Microsoft Releases .NET Framework 4.7.1
Microsoft shipped the latest iteration of its .NET Framework, version 4.7.1, adding support for .NET Standard 2.0 among a host of other improvements to accessibility, security, performance, reliability and more.
.NET Standard defines APIs that all conformant .NET implementations must provide to ensure consistent API usage across development projects, replacing the previous Portable Class Libraries (PCL) as the means to create libraries for all scenarios.
Version 2.0 of the .NET Standard made big news when it was announced in August with the addition of tens of thousands of APIs.
And now, some 200 additional .NET Standard APIs are being provided with .NET Framework 4.7.1 that weren't available in v4.7 or earlier versions.
"Applications that target .NET Framework 4.6.1 through 4.7 must deploy additional .NET Standard 2.0 support files in order to consume .NET Standard 2.0 libraries," Microsoft explained in a blog post yesterday. "This situation occurred because the .NET Standard 2.0 spec was finalized after .NET Framework 4.6.1 was released. .NET Framework 4.7.1 is the first .NET Framework release after .NET Standard 2.0, enabling us to provide comprehensive .NET Standard 2.0 support."
That comprehensive support comes built-in with the new Windows 10 Fall Creators Update of Windows 10 and Visual Studio 2017 15.5, just announced in preview.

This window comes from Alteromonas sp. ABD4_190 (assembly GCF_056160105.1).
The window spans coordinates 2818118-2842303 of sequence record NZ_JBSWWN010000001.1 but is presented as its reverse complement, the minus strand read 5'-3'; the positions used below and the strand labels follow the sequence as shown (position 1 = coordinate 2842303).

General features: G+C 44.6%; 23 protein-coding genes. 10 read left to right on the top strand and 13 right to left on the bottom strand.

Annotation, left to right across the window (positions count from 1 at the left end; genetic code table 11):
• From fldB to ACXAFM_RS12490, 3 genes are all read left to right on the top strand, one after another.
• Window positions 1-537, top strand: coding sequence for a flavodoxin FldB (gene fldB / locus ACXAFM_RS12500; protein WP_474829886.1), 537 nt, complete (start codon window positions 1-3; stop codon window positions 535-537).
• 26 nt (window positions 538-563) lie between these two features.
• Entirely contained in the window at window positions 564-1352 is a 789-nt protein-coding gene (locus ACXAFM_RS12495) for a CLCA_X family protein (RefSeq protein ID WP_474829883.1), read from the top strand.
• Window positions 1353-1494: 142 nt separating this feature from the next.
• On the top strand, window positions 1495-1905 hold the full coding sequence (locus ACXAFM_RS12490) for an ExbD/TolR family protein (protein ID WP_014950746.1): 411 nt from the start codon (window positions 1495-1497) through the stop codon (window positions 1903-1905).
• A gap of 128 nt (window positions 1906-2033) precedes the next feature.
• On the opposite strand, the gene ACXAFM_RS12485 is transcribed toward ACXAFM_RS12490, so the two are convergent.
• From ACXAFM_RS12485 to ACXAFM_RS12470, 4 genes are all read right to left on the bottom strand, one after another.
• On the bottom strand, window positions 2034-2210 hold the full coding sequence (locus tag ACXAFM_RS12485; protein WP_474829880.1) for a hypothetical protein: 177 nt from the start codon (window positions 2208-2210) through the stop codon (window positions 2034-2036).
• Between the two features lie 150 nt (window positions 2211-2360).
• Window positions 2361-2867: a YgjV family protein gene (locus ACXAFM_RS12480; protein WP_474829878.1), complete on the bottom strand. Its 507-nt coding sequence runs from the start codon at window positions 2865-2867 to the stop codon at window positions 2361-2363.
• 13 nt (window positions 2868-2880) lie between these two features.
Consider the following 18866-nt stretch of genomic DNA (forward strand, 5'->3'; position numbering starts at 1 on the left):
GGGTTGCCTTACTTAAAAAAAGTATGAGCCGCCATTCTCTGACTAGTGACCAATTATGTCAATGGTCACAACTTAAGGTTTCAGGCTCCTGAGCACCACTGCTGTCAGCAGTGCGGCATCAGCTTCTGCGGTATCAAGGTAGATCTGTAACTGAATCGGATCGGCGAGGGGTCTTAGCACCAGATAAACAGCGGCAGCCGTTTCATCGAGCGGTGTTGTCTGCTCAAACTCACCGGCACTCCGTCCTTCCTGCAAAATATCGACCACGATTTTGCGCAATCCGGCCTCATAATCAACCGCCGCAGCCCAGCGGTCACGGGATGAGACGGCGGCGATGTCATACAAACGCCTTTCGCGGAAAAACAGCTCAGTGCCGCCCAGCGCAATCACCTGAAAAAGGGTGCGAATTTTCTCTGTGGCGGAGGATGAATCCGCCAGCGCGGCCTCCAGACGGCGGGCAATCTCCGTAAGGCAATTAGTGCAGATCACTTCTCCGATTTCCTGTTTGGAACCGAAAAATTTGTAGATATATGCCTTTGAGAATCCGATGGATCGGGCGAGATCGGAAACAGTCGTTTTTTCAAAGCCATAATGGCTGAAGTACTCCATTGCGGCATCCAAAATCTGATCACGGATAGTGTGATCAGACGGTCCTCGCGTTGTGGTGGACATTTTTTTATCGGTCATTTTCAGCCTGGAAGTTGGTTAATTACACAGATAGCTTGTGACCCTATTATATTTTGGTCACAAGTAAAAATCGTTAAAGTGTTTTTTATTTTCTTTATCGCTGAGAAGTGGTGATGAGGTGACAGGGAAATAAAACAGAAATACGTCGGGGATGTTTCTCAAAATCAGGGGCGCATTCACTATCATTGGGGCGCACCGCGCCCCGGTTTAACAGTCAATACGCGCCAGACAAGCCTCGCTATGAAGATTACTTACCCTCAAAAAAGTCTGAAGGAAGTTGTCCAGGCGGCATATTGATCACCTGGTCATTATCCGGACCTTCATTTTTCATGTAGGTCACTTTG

Amid a plethora of minor under-the-hood tweaks, Microsoft also: made improvements to Garbage Collection; expanded options for ASP.NET forms authentication credentials; provided customized configuration builders in addition to the current static config files; and much more.
On the GitHub site for the vast open source framework, Microsoft organized the changes by product area, so developers can dig deeper into topics that interest them, including:
One major area of focus that cuts across nearly all of the above is accessibility. Microsoft made a host of improvements designed to help developers boost the usability of their applications for all users, including those with impairments or disabilities.
Accessibility was improved for Windows Forms, WPF, WCF SDK tools and more, in the form of screen reader enhancements, high-contrast changes for controls, better narrator support and more.
The comprehensive release notes on GitHub provide more information on the myriad changes.
David Ramel is the editor of Visual Studio Magazine.